This is a rant I posted to the Ableton forum.
Open letter to Ableton;
I was very annoyed about Ableton / Linux support, so I decided to come here and complain and I found a thread — of course!
If an application supports Windows and Mac, supporting Linux is not much work. Somehow, there are very many products that work on all 3 platforms. If you only supported Windows, you would be in much worse shape. I’ll bet a sandwich Ableton doesn’t have even have one person working on Linux. 3-5 could have a solid native port in a few months.
The Linux audio stack is getting mature now. What is required now is a realization by you that your customers want Linux support. Note, the WINE support for Ableton Live is getting solid today, but it does have problems. On the latest Ubuntu, it installs and runs, which is a big milestone, but it has some perf glitches (some things are very slow), and the audio doesn’t work. With Ableton supporting Linux directly, or via Wine, ideally both, these problems could easily and quickly get fixed.
A free / GPL Ableton would be very nice, but the proprietary version of Ableton on Linux enables users to run a free OS, which is even better. Not supporting Linux is damaging to the freedom of Ableton’s customers. Microsoft continues to win because of the lack of vision or laziness of others.
I don’t recommend rioting in the streets, but I do encourage customers to loudly remind every software vendor that the freedom to choose your own OS is very important, and companies should respect their customers’ hardware and software preferences.
You might think it isn’t worth it to build a Linux version today, but how can you know the demand of a product you don’t have? Linux marketshare is growing every year and studies show that worldwide usage is comparable to the Macintosh today. It is true that not much music-making is done on Linux now, but that is partially your fault! Are you waiting for Linux to be dominant in music-making before you enter the market? Any businessman will tell you that is exactly backwards.
People may not use a product if it doesn’t run on all platforms: PDF, Flash, Firefox, Wikipedia, etc., etc. are popular because they work on all platforms. Not having a Linux version puts the entire company at risk.
I know you are busy, but that you can afford it. It is not a matter of development being at capacity (as if people ever sit around), it is a matter of prioritizing. When you say you don’t have the resources, you just are saying it doesn’t seem important yet. You actually could make a major shift in priorities quickly if you wanted to. Requirements often show up up mid-way through every development cycle that need to be incorporated, and it gets done. Ableton says that they aren’t going to support Linux because they can’t be “all things to all people”. That is equating one feature with all features.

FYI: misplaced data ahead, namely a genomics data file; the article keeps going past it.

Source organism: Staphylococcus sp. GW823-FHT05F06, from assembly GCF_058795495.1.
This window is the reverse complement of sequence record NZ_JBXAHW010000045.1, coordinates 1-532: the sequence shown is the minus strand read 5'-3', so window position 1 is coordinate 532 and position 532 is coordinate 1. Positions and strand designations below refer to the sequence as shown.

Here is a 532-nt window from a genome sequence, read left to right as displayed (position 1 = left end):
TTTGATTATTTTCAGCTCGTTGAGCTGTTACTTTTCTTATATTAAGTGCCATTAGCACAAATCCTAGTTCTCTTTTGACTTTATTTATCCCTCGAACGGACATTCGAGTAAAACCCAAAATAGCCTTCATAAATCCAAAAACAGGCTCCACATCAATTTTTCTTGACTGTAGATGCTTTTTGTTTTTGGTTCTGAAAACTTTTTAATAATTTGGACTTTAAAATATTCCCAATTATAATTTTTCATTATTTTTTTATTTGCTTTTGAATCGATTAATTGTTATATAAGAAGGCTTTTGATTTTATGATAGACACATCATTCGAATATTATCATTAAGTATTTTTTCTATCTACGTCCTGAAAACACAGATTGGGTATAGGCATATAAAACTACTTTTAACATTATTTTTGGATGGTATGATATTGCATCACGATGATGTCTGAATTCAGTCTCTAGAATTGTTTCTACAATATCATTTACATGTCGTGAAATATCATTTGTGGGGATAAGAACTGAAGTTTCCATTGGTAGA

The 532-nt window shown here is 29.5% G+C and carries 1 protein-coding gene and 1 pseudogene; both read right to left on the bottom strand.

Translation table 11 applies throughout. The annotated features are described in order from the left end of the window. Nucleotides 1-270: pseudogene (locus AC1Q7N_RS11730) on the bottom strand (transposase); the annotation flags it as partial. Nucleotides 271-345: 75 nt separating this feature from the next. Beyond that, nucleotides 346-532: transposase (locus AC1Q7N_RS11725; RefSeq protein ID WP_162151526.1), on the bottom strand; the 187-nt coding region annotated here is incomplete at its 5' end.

You either embrace the future or your competitors do it for you. I don’t care who builds it, but music-making software is one of the top challenges for the Linux desktop. Many people run 1 or 2 proprietary apps on Linux. Several of Ableton’s employees are long-time users of Debian Linux. It is sad that Linux has so many users who are not supporters. Supporting Linux can mean many things, I just ask you to start with creating a version of Ableton that runs on at least Debian. If you feel very busy, I can recommend moving away from C++ towards 99% Python. That will help help speed the Linux port and every other feature.
P.S. Here is a quote:
Sometimes the real hurdle to renewal is not a lack of options, but a lack of flexibility in resource allocation. All too often, legacy projects get richly funded year after year while new initiatives go begging. This, more than anything, is why companies regularly forfeit the future — they over invest in “what is” at the expense of “what could be.”
New projects are deemed “untested”, “risky”, or a “diversion of resources.” Thus while senior execs may happily fund a billion-dollar acquisition, someone a few levels down who attempts to “borrow” a half-dozen talented individuals for a new project, or carve a few thousand dollars out of a legacy budget, is likely to find the task on par with a dental extraction.
The resource allocation model is typically biased against new ideas, since it demands a level of certainty about volumes, costs, timelines, and profits that simply can’t be satisfied when an ideal is truly novel. While it’s easy to predict the returns on a project that is a linear extension of an existing business, the payback on an unconventional idea will be harder to calculate.
Managers running established businesses seldom have to defend the strategic risk they take when they pour good money into a slowly decaying business model, or overfund an activity that is already producing diminishing returns.
How do you accelerate the redeployment of resources from legacy programs to future-focused initiatives?
—Gary Hamel, The Future of Management